Hurling and camogie

Down hurling in 'a better place' as 2020 looms despite absence of some key men

Daithi Sands was named in the GAA-GPA Champion 15 after some stand-out performances for Down during their Christy Ring Cup run this year. Picture by Margaret McLaughlin
Neil Loughran

BOSS Ronan Sheehan feels Down are “in a better place” heading into 2020, despite the loss of key forward Daithi Sands as well as coach Diarmuid O’Sullivan.

Portaferry forward Daithi Sands, who was named in the GAA-GPA Champion 15 after some scintillating performances in Down’s charge to the Christy Ring Cup final, is on work placement in America and won’t feature next year.

Newry Shamrocks ace Paul Sheehan also misses out after suffering a cruciate injury, but experienced Ballycran playmaker Conor Woods has returned to the panel, while there was also some positive news for Sands’s brother, Eoghan.

“Losing Paul and Daithi is obviously a blow but, on the flip side, Eoghan is still involved and has secured a job closer to home. Last year he was commuting from Carrick-on-Shannon, which was difficult for him.

“Having Conor back is also great news, in terms of his impact in the dressing room and his quality on the field too. He’s a great lad in general and the young lads in particular look up to him and react well to him.

“Brook Byers is home from Australia too and while he’s starting a job in Derby very soon, that’s an easier commute than Brisbane so we’ll try and work something there where we can. That’s a good boost for us.

“What we’ve lost on the swings we’ve gained on the roundabout. In many ways, we’ve probably broken about even in terms of boys available, maybe even slightly ahead compared to last year.

“With the experience the lads gained last year, it leaves us in a better place heading into the National League this time around.”

Cork legend O’Sullivan, known as ‘The Rock’ during his playing days, will no longer be involved with the Ardsmen having returned to the Rebel County fold as part of Kieran Kingston’s backroom team.

Sheehan insists, though, that the impression made by O’Sullivan throughout his involvement with the Down hurlers will stand to them as they target promotion from Division 2B of the National League.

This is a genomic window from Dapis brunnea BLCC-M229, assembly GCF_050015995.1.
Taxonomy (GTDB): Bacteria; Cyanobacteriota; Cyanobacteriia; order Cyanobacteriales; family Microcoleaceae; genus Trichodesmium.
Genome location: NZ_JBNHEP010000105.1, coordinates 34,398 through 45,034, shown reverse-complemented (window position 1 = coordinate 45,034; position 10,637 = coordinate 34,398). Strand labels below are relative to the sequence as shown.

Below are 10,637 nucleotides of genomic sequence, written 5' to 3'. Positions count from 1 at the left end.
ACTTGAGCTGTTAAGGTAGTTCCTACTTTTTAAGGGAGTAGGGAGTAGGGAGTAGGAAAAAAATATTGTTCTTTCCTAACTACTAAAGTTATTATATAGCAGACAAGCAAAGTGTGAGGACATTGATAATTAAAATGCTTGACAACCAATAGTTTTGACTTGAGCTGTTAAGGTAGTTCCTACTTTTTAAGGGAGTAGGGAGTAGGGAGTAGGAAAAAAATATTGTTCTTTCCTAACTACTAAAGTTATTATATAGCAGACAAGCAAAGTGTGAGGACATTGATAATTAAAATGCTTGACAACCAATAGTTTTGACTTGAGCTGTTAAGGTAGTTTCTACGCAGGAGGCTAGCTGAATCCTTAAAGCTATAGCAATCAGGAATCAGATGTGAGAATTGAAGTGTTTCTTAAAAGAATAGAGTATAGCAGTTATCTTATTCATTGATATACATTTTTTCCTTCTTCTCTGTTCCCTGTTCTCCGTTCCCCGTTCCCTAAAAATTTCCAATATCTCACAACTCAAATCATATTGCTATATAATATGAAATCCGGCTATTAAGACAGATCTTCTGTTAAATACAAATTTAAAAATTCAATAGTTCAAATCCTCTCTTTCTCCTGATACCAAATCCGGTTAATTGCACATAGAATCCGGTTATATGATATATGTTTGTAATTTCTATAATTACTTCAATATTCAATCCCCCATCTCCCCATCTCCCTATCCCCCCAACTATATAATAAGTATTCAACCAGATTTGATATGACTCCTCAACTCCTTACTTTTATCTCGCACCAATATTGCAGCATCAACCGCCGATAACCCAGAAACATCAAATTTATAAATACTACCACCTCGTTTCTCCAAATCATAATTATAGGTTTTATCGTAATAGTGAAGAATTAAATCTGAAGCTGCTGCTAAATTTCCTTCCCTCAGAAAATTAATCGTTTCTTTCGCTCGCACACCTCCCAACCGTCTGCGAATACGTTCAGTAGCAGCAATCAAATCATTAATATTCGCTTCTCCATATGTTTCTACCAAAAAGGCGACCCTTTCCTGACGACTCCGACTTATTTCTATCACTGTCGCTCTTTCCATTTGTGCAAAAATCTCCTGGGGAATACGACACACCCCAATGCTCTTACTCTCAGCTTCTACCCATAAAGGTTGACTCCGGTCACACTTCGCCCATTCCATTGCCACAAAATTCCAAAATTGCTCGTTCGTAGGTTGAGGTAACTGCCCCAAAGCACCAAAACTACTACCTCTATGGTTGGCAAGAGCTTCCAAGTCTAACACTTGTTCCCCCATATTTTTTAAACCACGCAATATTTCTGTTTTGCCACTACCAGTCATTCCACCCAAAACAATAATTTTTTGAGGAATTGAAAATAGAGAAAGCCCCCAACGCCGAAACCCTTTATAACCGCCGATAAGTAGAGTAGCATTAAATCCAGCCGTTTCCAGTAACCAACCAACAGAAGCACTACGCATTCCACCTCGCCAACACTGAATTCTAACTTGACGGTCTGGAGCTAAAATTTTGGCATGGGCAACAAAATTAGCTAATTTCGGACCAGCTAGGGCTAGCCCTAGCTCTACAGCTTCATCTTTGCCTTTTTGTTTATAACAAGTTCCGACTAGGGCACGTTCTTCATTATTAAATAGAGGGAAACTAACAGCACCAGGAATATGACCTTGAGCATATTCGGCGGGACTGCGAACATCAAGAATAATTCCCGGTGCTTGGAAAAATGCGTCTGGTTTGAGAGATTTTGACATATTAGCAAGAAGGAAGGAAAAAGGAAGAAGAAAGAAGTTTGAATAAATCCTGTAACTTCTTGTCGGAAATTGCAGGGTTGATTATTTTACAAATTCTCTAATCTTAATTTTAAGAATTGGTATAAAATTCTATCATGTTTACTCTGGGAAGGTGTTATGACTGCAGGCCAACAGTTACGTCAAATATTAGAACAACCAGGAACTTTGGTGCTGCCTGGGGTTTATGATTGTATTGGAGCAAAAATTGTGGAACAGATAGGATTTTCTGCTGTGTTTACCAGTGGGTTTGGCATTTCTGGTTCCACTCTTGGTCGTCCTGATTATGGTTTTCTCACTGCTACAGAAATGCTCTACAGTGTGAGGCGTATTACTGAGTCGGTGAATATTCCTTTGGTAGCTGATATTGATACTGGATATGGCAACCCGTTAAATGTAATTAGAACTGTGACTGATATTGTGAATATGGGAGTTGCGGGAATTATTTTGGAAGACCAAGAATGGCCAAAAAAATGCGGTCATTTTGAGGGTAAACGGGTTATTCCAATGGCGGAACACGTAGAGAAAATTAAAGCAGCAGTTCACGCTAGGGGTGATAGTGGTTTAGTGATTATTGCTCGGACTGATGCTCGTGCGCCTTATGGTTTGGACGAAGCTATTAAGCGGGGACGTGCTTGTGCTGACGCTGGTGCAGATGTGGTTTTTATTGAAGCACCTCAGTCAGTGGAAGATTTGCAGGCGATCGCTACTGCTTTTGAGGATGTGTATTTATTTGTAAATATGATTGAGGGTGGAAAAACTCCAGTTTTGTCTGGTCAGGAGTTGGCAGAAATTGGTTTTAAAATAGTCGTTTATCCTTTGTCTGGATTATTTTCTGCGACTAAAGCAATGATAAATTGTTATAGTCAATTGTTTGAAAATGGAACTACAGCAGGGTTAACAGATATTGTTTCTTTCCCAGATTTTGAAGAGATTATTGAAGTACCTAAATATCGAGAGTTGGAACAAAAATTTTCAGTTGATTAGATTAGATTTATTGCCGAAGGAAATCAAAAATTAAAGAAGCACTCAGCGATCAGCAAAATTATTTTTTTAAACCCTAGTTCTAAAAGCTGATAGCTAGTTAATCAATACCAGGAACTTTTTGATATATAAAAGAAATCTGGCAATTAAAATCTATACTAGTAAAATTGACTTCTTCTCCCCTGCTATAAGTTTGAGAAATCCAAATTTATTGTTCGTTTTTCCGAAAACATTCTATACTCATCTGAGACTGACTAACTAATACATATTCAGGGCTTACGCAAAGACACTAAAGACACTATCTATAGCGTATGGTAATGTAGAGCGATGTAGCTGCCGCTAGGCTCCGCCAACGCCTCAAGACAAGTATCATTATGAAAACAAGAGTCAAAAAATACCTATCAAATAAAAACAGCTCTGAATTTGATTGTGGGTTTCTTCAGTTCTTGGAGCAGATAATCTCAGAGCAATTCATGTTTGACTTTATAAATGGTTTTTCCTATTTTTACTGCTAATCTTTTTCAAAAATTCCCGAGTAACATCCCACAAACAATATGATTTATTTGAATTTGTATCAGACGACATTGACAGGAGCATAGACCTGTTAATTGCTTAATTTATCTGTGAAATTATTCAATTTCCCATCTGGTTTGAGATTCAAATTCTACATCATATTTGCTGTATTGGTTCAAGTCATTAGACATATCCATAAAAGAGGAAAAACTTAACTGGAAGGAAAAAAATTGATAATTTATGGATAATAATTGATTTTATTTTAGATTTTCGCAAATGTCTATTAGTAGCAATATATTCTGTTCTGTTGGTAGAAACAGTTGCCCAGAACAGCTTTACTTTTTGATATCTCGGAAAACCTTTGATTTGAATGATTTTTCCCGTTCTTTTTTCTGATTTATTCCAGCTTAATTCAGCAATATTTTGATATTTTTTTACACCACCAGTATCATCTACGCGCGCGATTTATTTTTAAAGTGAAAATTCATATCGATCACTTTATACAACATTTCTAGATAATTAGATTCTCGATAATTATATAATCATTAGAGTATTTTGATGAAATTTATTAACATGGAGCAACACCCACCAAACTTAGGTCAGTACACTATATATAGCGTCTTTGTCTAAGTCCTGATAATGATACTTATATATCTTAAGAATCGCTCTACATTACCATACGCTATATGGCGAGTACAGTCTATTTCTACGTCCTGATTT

“Thankfully the structure and the thought process Sully helped us put in place remains and you can see that bit of maturity in terms of making the right decisions, of doing the right thing on the field and off it,” said the Newry Shamrocks stalwart.

“The work he did with us last year has given us a bit of benefit and we hope to build on that going into next year in the National League and Christy Ring Cup.”

Sheehan must prepare his men for two games this weekend, starting today (1.30pm) against Fermanagh in the McGurk Cup, before a Kehoe Cup clash with Offaly at the National Games Development Centre in Abbotstown tomorrow (2pm).

Having recorded an opening win over Ulster University last week, Sheehan may hand some of the Down U20 panel a chance to impress against the Ernemen today, with the likes of Joe Hanrahan, Padraig Doran and Cathal Coulter in the shake-up for selection.

A stronger side is expected to face the Faithful as Down bid to build on victory over Kildare last weekend, but Sheehan says it can be difficult to strike a balance between game-time and periods of rest at this time of year.

“It’s a lot to ask of lads; they have to have a life too. We’ve lost the balance a bit.

“We’re working off a panel of 32 players, and we’ve been trying to avoid using any of the lads playing with Queen’s or Jordanstown, and instead giving them a run out in the Kehoe Cup instead and trying to manage their workload.

“John McManus will probably play on Sunday, we haven’t used him so far, Liam Savage is home from Scotland, he’s in college there but he’ll get a run out this weekend.

“You’ve got to be fair to all competitions, and the McGurk Cup has been good to us. We have a responsibility to treat it with a level of seriousness and to try and improve the competitiveness in Ulster hurling.

“We’ve got great value out of both competitions; we look likely to end up with six or seven games between the two of them, which is fantastic in terms of giving us an opportunity to test guys out and give them games.”

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Hurling and camogie